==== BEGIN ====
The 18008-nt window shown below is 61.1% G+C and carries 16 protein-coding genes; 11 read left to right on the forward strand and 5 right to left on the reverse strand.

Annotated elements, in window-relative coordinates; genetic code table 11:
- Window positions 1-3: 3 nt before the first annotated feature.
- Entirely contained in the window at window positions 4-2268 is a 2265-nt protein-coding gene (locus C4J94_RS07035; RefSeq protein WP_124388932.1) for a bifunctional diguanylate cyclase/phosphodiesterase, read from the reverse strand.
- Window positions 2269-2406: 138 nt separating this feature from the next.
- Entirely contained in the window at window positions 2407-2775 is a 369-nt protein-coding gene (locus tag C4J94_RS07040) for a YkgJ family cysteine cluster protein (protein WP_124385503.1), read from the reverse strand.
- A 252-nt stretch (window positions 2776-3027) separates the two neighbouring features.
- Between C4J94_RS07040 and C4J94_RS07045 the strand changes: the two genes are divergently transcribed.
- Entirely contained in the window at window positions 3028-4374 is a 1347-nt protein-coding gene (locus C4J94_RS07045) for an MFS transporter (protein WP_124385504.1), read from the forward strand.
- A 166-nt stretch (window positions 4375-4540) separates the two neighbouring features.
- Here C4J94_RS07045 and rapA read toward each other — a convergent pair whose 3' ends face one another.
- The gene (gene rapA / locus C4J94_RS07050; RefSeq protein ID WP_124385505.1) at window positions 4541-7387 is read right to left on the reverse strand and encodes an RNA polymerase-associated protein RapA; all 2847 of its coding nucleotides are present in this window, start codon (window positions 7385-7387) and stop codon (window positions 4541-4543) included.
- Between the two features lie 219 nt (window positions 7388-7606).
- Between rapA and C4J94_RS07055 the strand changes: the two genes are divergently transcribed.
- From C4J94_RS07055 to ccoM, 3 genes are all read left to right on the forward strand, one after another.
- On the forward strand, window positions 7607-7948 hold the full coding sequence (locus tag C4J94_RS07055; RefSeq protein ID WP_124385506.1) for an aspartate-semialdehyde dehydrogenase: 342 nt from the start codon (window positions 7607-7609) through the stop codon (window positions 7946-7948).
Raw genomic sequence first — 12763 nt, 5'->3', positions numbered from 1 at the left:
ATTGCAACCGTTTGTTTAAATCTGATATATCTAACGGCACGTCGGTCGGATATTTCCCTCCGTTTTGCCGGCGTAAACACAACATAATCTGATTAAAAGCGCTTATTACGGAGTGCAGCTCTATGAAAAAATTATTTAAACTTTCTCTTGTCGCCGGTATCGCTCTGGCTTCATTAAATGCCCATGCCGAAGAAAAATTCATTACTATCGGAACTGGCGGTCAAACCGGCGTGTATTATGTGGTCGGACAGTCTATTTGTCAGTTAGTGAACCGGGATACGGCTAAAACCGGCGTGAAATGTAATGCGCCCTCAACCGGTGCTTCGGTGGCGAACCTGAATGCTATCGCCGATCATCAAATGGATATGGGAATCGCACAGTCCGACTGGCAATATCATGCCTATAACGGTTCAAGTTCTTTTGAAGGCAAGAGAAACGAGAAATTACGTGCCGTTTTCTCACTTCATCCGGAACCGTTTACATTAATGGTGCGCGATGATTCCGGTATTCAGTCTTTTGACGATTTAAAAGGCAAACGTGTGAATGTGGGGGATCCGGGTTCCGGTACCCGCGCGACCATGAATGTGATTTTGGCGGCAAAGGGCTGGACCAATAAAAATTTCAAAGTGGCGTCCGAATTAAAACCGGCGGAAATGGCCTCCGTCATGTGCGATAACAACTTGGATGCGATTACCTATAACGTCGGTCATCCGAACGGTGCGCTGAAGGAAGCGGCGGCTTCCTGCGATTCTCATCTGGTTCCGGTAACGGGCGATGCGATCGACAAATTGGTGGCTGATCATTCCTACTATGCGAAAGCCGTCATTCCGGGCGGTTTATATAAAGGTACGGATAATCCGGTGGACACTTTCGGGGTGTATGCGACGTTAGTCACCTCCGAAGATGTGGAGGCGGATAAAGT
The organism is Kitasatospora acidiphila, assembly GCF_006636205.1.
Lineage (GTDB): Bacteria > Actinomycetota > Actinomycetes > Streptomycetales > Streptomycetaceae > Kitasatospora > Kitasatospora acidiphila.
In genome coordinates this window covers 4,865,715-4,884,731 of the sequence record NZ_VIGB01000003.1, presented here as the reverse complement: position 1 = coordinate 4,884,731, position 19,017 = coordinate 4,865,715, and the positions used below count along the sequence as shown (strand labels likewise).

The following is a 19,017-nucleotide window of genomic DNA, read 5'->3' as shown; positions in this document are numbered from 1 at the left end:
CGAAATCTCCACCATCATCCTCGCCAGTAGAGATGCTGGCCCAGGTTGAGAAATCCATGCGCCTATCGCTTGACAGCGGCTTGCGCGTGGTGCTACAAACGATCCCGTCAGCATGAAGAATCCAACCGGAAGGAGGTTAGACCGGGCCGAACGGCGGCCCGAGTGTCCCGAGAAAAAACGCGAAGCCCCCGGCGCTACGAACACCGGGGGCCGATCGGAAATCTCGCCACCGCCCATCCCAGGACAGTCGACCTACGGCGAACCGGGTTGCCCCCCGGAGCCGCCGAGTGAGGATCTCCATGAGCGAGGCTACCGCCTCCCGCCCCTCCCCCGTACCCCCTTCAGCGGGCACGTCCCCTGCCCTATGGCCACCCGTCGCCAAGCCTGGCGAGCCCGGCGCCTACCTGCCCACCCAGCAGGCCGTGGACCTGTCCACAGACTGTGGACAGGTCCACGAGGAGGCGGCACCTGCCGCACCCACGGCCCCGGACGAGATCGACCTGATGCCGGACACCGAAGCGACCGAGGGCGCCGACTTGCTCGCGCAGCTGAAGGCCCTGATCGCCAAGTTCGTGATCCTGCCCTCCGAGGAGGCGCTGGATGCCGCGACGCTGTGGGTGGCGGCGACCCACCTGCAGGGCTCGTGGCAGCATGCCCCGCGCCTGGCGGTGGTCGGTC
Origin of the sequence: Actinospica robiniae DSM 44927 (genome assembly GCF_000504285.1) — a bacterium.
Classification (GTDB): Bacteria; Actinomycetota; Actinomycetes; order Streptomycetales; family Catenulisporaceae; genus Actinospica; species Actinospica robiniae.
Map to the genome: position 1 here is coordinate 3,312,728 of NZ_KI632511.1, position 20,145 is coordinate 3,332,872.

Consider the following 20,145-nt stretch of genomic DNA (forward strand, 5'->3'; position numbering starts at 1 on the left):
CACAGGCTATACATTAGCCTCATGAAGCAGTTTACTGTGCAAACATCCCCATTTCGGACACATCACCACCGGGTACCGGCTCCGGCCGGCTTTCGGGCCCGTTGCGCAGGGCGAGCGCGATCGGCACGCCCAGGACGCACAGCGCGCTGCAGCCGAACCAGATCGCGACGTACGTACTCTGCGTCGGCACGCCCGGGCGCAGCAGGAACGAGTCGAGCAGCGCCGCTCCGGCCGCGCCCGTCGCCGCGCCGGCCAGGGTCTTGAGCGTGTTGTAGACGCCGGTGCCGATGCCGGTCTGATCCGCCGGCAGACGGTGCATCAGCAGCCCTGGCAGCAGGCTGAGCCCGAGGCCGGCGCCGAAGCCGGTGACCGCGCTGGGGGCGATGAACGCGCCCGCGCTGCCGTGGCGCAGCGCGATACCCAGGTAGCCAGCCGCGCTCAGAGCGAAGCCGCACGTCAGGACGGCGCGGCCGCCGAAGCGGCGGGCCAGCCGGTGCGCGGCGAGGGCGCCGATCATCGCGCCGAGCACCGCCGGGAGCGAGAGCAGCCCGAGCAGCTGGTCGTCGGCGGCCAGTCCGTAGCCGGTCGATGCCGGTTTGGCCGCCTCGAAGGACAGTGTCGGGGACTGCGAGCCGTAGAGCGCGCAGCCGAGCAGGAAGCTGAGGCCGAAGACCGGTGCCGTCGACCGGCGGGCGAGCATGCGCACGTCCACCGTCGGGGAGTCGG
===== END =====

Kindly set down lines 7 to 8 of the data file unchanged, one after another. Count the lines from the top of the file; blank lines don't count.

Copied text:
- A 252-nt stretch (window positions 2776-3027) separates the two neighbouring features.
- Between C4J94_RS07040 and C4J94_RS07045 the strand changes: the two genes are divergently transcribed.